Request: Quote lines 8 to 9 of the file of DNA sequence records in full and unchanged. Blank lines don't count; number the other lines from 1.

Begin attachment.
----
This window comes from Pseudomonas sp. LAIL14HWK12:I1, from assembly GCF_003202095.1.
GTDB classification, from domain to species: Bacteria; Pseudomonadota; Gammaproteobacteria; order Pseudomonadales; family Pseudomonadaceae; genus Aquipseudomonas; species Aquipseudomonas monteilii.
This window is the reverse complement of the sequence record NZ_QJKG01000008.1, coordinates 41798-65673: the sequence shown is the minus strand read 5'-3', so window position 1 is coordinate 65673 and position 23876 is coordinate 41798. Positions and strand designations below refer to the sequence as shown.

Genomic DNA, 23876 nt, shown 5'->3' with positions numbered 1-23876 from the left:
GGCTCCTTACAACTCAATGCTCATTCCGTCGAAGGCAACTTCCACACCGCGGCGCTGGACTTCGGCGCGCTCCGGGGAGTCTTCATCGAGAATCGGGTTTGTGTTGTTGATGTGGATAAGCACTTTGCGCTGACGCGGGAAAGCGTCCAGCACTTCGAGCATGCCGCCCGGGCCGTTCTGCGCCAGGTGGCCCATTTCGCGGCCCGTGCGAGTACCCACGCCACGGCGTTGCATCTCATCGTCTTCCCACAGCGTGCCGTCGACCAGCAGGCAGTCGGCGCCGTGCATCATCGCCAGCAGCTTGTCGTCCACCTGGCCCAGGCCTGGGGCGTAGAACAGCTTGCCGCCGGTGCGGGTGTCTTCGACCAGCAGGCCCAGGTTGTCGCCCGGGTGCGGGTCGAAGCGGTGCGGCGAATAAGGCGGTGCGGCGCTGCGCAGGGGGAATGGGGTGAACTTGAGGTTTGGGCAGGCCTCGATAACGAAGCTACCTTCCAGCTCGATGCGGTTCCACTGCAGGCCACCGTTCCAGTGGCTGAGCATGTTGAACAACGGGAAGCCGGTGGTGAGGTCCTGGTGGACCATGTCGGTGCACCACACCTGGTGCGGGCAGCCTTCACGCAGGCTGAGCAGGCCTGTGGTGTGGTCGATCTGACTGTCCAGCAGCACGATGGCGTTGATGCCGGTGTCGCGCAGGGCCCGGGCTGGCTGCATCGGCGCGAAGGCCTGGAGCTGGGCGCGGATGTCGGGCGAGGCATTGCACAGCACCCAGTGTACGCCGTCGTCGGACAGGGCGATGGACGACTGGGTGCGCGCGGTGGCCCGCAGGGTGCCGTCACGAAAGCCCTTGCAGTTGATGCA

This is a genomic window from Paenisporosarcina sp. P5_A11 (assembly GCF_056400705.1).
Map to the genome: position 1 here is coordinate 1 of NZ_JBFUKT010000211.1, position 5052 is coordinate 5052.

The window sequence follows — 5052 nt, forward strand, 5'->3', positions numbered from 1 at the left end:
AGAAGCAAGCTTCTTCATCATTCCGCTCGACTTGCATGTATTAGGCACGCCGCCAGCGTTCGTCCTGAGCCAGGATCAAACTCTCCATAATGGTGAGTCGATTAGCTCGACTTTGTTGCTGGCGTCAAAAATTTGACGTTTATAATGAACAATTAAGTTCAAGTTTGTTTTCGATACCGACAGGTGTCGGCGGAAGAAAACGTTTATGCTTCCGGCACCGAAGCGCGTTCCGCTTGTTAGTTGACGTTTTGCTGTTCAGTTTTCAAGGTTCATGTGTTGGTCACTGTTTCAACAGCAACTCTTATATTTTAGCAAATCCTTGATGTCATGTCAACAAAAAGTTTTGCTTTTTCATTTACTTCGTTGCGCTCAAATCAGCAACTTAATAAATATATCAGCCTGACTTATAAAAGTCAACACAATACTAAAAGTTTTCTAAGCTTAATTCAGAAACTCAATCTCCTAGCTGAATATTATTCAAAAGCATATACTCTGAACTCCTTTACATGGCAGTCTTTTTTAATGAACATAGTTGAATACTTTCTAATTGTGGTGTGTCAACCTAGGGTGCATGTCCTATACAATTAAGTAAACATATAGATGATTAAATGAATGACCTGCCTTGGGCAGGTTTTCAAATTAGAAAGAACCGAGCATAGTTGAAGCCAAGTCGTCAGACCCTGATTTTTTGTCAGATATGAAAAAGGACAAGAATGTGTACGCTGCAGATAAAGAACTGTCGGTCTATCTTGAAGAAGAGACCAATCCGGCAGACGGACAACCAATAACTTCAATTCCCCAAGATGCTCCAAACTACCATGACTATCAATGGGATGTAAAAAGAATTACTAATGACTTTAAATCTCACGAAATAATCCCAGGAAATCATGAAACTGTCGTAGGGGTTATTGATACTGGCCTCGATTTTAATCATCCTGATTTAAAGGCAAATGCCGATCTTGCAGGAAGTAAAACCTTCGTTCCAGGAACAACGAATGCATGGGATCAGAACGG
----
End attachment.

The window sequence follows — 5052 nt, forward strand, 5'->3', positions numbered from 1 at the left end:
AGAAGCAAGCTTCTTCATCATTCCGCTCGACTTGCATGTATTAGGCACGCCGCCAGCGTTCGTCCTGAGCCAGGATCAAACTCTCCATAATGGTGAGTCGATTAGCTCGACTTTGTTGCTGGCGTCAAAAATTTGACGTTTATAATGAACAATTAAGTTCAAGTTTGTTTTCGATACCGACAGGTGTCGGCGGAAGAAAACGTTTATGCTTCCGGCACCGAAGCGCGTTCCGCTTGTTAGTTGACGTTTTGCTGTTCAGTTTTCAAGGTTCATGTGTTGGTCACTGTTTCAACAGCAACTCTTATATTTTAGCAAATCCTTGATGTCATGTCAACAAAAAGTTTTGCTTTTTCATTTACTTCGTTGCGCTCAAATCAGCAACTTAATAAATATATCAGCCTGACTTATAAAAGTCAACACAATACTAAAAGTTTTCTAAGCTTAATTCAGAAACTCAATCTCCTAGCTGAATATTATTCAAAAGCATATACTCTGAACTCCTTTACATGGCAGTCTTTTTTAATGAACATAGTTGAATACTTTCTAATTGTGGTGTGTCAACCTAGGGTGCATGTCCTATACAATTAAGTAAACATATAGATGATTAAATGAATGACCTGCCTTGGGCAGGTTTTCAAATTAGAAAGAACCGAGCATAGTTGAAGCCAAGTCGTCAGACCCTGATTTTTTGTCAGATATGAAAAAGGACAAGAATGTGTACGCTGCAGATAAAGAACTGTCGGTCTATCTTGAAGAAGAGACCAATCCGGCAGACGGACAACCAATAACTTCAATTCCCCAAGATGCTCCAAACTACCATGACTATCAATGGGATGTAAAAAGAATTACTAATGACTTTAAATCTCACGAAATAATCCCAGGAAATCATGAAACTGTCGTAGGGGTTATTGATACTGGCCTCGATTTTAATCATCCTGATTTAAAGGCAAATGCCGATCTTGCAGGAAGTAAAACCTTCGTTCCAGGAACAACGAATGCATGGGATCAGAACGG